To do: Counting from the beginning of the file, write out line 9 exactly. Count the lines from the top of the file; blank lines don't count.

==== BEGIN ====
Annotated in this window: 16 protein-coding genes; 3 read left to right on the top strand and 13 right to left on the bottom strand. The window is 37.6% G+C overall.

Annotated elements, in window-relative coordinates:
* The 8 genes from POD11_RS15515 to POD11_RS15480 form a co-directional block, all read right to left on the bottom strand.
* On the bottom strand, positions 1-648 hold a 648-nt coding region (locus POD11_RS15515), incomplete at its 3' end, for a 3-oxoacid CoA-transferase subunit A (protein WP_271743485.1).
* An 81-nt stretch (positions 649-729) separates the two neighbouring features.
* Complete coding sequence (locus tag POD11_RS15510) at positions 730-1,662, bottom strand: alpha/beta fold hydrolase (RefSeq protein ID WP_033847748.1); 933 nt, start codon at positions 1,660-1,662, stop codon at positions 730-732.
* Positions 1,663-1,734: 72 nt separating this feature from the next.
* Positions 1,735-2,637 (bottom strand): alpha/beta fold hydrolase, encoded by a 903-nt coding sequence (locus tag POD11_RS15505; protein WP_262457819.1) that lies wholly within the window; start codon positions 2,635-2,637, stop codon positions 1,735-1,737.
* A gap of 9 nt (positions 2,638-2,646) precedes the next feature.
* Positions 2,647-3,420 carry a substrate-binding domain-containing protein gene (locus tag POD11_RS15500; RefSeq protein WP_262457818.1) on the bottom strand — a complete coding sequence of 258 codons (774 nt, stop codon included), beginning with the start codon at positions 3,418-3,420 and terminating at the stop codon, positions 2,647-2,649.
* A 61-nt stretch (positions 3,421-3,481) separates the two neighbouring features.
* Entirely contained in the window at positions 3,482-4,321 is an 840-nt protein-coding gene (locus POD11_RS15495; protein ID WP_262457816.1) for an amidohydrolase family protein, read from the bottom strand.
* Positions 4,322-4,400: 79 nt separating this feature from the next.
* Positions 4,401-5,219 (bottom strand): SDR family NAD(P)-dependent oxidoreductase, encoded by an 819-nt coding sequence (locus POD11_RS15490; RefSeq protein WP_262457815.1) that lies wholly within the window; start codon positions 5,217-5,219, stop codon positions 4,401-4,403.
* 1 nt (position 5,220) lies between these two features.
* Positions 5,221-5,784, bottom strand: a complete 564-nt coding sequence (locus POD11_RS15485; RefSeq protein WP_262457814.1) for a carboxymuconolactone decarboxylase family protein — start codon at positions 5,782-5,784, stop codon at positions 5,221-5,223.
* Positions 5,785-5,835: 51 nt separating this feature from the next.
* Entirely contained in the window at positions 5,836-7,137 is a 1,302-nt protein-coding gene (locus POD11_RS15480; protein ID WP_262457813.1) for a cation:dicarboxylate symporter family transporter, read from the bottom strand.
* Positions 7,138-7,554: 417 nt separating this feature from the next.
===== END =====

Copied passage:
* A gap of 9 nt (positions 2,638-2,646) precedes the next feature.